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  5. "Hae olivae Romae sunt."

"Hae olivae Romae sunt."

Translation:These olives are in Rome.

August 30, 2019



This could also be, "from Rome," no?


Yes - 'from Rome' would certainly make more sense to me, although I'm fairly sure someone will concoct a context to validate Duo's answer.


Maybe the shipment has uet to arrive. Where are my olives?! The olives are in Rome


You get a Lingot. You make sense!


2019-11-13 Two olive connoisseurs in Rome, discussing a certain batch they're tasting: "The olives in Spain are much better." "No, these are better." "Why do you say that?" "These olives are in Rome."


It's not clear how this makes any sense. Two people are in Rome and they say, "these olives are in Rome." So are the olives "from" Spain. Not buying it! ;-) The olives "IN" Rome would only make sense if the olives from Rome tasted especially good while eating them IN Rome. That is absurd.


Absolutely ! Consuming them in the country where they originate doesnt make them taste better.


Do you happen to be a fellow olive connoisseur?


If it were "from Rome", shouldn't the case be ablative (i.e. "Roma" or "a Roma", not "Romae")? I could see "Romae" as the adjectival "Roman", though, which has a substantially similar translation.


It is possible.


Could it be "These are roman olives" ?


Yes, I reckon so - or at least "These olives are Roman".


I don't believe so, the adjective for Roman is Romanus. So "these are roman olives would be "Hae olivae Romanae sunt".


Ah, of course, you're right! mea culpa.


I tried "These olives are Roman" because it seemed a more logical meaning to me, but it was marked wrong. Payson's explanation of the different words for Rome and Roman indicate why, just as some of the earlier discussions justify the sense of the model answer.

My thanks to everyone who takes the time to expand my knowledge, both linguistically and by coming up with ideas to show why Duo's sometimes strange sentences might actually make sense, especially since these justifications are often funny too.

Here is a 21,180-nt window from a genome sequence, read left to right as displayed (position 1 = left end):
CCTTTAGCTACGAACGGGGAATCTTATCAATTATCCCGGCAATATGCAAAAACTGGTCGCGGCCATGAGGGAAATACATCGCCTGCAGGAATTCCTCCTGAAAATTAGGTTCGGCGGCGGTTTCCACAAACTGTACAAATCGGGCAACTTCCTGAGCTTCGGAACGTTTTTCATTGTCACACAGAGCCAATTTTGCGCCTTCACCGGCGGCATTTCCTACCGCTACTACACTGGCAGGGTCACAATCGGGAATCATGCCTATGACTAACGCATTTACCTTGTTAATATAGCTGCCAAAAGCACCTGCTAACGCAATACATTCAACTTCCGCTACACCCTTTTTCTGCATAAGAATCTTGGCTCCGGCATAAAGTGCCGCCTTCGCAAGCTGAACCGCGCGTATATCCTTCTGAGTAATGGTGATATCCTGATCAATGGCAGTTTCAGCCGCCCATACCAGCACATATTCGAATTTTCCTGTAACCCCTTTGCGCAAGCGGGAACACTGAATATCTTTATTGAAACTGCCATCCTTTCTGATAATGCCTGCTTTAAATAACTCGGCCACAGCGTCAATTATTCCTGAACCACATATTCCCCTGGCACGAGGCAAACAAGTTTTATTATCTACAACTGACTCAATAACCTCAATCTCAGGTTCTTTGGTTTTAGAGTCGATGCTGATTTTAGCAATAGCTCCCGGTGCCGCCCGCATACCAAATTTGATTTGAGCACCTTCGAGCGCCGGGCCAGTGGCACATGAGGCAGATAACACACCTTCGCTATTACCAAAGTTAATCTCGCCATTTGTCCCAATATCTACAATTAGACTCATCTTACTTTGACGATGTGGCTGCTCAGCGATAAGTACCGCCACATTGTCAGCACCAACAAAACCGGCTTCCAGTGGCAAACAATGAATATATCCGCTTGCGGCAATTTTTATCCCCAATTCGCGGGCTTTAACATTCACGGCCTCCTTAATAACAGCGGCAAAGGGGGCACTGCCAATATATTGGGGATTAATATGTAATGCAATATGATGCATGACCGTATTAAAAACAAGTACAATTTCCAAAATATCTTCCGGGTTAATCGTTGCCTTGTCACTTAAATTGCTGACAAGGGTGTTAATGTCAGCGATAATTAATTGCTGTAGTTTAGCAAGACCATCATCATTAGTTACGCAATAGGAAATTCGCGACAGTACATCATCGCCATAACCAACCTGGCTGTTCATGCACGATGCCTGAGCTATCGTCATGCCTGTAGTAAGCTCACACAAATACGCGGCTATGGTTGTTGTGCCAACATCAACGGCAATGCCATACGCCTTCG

I'd also immdiately read that as genitive, i.e. "of/from Rome". Is that actually incorrect and only some construction with de/ex would work?


As for these olives, they are in Rome! They can not and they will not be canned. It is neither right nor safe.


Excellent!!! You get a Lingot !


I don't think I have been introduced to all this 'hoc' and 'hae' stuff...


"These olives" he said, pointing to a picture, "are in Rome"


This recording is difficult to understand...


Would the translation be different for those olives?


You would likely used illae olivae Romae sunt for 'those olives are in Rome'.


I don't understand the use of "Romae" in this sentence. If it were expressing origin, wouldn't "hae olivae e/de Roma (Abl.) sunt", if it were an adjective such as "These are Roman olives", then: "Hae, olivae romanae sunt"? If it expresses location, then "Hae olivae in Roma (abl) sunt". The only case I can see for the genitive would be "hae olivae Romae", precluding the copula. Any thoughts?


It is expressing location.

Rome is a city and with names of cities (towns, small islands and a handful of other nouns) we use the locative case (Romae) to specify location instead of a preposition.


Salve! I had never heard of the Latin locative, and it's super useful to know! Gratias tibi ago! Here is the full paragraph if anyone else runs into trouble:

Latin also had a Locative Case, but few of the forms are still used in Classical Latin. The locative case is used to indicate "place where" and is found primarily with the names of cities, towns and small islands. (Actually, these three places are all the same since the island has to be small enough to be named for the only city or town on it; if there are two towns, you much use in + Ablative. The forms for the Locative are the same as the genitive in the 1st and 2nd Declension Singular and the same as the Ablative in the 3rd Declension Singular. Towns (like Athens, Athenae) whose form is plural take their locative forms from the Ablative plural in all declensions. Other locative forms are: domi, humi, belli, militiae, and ruri.


I think the speaker runs together 'Hae olivae'. This made it difficult for me to work out what she was saying. Did anyone else experience this?


The most straightforward translation: These olives are Roman


No, 'These olives are Roman' would be Hae olivae sunt romanae.

Romae is not an adjective, it is not describing an attribute of the olives. It describes their location.

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